• Every parcel of property is unique and is assigned a unique parcel number, which is the NFT for that property.
  • Every vehicle has a unique hash on its license plate.

The difference between digital NFTs and non-digital NFTs is that the non-digital tokens identify things that truly are different – such as your identity versus that as your neighbor, or your property versus that as your neighbor. Clearly, no one would ever dispute that an original artwork, like The Starry Night by Vincent Van Gogh, has more intrinsic value than a copy ever could.

In contrast, many digital NFTs are used to identify something as unique that really isn’t. For example, a digital copy of Beeple’s multimillion dollar collage is EXACTLY THE SAME as the original (down to every individual 1 and 0), and the only thing that makes the original more valuable is the hash of originality.

Art collectors will argue for many years to come whether the digital-NFT actually does create any value.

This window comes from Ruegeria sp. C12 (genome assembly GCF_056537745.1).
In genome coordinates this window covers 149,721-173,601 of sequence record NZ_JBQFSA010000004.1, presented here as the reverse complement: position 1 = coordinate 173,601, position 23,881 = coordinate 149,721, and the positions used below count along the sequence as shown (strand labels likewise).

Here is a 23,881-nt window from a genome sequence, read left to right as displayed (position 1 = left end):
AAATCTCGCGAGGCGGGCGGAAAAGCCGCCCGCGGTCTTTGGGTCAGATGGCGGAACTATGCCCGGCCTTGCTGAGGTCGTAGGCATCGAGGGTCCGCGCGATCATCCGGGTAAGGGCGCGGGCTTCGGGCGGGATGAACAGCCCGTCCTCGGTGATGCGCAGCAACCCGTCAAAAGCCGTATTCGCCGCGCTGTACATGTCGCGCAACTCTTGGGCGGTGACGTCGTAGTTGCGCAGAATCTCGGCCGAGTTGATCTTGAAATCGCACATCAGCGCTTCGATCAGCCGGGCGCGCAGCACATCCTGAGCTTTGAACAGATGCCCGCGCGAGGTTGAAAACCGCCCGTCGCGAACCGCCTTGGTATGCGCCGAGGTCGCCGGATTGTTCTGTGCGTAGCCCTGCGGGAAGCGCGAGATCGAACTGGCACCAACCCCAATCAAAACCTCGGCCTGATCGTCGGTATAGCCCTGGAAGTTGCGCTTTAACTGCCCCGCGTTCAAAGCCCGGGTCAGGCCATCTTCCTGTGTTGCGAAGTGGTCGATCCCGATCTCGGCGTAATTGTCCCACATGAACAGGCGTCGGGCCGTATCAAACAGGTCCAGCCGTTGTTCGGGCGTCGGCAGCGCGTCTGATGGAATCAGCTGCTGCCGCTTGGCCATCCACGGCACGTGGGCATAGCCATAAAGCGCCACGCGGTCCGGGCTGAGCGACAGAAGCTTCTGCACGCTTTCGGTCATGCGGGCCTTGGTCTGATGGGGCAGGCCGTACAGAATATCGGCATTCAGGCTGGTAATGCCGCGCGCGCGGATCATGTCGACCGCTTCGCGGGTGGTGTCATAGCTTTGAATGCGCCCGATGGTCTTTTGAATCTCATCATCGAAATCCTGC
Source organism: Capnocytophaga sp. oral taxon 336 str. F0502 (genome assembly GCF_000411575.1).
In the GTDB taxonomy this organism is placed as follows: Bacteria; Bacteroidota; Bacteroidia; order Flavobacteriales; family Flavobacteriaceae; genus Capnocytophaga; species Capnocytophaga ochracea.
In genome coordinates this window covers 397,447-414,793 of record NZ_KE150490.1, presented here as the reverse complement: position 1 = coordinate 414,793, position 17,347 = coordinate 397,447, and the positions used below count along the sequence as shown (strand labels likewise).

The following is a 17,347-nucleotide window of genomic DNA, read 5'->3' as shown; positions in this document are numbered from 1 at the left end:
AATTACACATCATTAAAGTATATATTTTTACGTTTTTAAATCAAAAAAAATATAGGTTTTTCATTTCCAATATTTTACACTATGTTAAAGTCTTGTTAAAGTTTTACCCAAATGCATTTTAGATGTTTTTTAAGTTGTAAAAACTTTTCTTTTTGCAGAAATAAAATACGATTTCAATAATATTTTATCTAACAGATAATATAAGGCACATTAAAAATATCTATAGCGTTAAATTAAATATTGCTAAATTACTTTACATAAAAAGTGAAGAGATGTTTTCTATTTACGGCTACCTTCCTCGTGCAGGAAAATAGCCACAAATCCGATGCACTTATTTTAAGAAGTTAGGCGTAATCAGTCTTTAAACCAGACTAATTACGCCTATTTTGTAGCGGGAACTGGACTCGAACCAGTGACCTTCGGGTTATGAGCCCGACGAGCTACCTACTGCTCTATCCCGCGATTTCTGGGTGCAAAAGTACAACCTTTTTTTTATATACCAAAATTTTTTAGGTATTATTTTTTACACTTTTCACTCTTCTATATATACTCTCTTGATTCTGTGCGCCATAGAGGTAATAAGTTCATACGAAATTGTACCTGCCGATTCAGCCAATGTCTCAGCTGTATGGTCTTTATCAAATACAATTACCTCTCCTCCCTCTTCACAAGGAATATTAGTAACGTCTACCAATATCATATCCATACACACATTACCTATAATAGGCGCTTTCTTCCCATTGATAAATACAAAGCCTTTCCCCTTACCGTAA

The Purpose of NFTs is to Prevent Fraud.

If any person tries to sell a copy of one of Gronk’s digital trading cards, claiming it to be the original, but it is not secured by the NFT, then the buyer will know that the seller is lying. The NFT is a badge of authenticity that is available for viewing by anybody on a blockchain ledger to verify that what they are looking at is the real deal.

This technology can be used to prevent many types of fraud:

Identity Theft: An NFT can be assigned to you to secure your identity. The NFT would lock your defining characteristics, such as your physical description, a voice sample or other biometric like your fingerprints, your date of birth, your social security number and so on. Then, for example, if someone attempts to impersonate you when they obtain a credit card or when boarding a flight, then the information received could be crosschecked against your personal identifying data locked by the NFT on the blockchain.